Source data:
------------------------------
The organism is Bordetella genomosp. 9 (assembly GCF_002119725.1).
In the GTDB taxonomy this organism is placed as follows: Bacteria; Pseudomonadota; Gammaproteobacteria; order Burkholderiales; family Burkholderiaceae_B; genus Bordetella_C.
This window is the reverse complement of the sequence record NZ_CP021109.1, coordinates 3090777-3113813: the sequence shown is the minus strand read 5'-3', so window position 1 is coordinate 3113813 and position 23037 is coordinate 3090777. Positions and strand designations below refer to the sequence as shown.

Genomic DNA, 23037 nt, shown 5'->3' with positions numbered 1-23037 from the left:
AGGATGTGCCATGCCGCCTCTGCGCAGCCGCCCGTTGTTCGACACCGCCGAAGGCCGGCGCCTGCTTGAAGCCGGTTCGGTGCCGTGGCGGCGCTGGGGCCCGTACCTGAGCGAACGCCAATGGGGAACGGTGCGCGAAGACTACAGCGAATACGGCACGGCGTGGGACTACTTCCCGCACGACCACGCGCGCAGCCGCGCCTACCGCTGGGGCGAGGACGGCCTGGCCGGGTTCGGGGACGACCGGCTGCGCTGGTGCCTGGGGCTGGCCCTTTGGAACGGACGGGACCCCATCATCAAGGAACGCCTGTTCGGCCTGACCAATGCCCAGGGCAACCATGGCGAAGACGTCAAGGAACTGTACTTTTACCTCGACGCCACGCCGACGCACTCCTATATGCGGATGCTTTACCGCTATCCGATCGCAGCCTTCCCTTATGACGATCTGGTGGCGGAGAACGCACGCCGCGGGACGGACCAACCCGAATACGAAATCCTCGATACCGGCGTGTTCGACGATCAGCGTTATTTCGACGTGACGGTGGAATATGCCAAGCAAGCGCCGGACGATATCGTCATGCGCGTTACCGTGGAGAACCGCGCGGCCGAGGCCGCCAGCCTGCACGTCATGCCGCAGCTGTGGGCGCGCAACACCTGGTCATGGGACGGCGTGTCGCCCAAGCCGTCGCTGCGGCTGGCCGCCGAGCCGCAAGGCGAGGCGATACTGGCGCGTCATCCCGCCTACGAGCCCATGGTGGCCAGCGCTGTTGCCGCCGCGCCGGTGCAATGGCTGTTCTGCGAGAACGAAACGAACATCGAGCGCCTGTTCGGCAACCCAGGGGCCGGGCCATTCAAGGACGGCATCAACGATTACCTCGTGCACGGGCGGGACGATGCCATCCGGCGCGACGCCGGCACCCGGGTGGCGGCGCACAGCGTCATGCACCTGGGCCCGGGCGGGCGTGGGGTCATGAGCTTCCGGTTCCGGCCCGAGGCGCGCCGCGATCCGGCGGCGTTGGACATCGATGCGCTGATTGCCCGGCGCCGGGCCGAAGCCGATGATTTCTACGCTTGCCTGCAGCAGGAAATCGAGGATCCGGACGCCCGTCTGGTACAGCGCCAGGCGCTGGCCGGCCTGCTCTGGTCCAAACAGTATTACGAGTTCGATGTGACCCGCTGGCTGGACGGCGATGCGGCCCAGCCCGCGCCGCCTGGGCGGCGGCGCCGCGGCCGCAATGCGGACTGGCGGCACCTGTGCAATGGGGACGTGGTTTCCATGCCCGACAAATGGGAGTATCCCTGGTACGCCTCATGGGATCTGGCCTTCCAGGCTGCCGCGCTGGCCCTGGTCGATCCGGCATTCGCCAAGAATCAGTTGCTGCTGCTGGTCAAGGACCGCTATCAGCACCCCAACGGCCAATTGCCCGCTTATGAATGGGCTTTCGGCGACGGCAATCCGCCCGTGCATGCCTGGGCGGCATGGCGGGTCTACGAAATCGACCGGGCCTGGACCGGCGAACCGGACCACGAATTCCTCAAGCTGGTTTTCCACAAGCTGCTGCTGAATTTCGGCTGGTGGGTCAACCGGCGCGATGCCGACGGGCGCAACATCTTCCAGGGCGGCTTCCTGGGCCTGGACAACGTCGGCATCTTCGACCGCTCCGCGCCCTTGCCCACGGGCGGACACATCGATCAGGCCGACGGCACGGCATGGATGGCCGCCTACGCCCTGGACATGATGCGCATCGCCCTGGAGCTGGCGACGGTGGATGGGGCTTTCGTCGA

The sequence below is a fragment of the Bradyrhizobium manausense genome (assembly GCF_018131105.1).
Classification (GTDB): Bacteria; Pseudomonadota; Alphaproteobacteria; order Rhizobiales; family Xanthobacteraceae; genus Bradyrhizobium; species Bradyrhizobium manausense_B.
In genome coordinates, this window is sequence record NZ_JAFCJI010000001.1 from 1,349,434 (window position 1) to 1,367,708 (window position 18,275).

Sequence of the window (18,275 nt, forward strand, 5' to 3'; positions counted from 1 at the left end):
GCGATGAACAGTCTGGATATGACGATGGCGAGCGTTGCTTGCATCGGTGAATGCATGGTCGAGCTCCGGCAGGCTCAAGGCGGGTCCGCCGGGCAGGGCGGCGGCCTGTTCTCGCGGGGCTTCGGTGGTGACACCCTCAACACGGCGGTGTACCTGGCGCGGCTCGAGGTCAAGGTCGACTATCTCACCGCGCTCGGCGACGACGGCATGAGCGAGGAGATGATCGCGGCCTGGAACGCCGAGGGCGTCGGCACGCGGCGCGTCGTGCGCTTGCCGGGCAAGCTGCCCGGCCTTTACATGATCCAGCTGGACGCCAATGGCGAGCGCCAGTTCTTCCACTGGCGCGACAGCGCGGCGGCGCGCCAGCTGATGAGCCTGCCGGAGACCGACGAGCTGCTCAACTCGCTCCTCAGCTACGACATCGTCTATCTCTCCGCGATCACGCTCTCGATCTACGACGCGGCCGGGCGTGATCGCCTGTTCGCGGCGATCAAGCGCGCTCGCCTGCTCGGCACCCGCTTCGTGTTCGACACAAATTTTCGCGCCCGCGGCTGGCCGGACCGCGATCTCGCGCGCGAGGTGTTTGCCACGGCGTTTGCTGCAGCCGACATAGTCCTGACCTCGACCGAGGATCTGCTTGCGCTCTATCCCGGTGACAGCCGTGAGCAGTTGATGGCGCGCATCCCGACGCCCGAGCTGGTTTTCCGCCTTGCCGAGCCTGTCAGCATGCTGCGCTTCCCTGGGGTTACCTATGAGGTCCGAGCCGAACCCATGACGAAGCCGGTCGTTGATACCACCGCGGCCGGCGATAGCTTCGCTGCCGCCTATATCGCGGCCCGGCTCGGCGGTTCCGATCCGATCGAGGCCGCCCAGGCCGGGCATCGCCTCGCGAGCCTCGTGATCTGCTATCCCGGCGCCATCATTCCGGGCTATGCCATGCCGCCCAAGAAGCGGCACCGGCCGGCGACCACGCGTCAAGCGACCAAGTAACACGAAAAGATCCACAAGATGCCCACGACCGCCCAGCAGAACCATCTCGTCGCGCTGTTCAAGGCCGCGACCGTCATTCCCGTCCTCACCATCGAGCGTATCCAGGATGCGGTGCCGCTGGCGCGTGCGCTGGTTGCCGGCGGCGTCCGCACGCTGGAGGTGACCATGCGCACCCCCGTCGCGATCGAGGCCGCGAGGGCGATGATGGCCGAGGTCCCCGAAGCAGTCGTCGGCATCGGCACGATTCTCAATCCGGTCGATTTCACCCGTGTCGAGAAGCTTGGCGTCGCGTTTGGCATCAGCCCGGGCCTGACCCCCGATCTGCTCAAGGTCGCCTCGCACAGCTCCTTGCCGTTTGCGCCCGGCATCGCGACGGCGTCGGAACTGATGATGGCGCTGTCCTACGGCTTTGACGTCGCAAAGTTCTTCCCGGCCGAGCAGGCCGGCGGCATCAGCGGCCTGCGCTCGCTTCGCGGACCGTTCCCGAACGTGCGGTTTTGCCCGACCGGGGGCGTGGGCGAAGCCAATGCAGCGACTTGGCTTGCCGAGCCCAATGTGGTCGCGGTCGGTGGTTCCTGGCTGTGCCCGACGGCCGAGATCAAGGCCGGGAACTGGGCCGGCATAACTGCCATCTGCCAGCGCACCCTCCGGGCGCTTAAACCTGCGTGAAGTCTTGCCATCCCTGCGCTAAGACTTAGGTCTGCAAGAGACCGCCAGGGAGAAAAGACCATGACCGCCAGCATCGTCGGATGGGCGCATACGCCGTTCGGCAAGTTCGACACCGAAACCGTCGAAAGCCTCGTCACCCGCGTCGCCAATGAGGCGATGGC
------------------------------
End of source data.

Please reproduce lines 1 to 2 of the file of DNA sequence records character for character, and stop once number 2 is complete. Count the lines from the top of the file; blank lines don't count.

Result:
The organism is Bordetella genomosp. 9 (assembly GCF_002119725.1).
In the GTDB taxonomy this organism is placed as follows: Bacteria; Pseudomonadota; Gammaproteobacteria; order Burkholderiales; family Burkholderiaceae_B; genus Bordetella_C.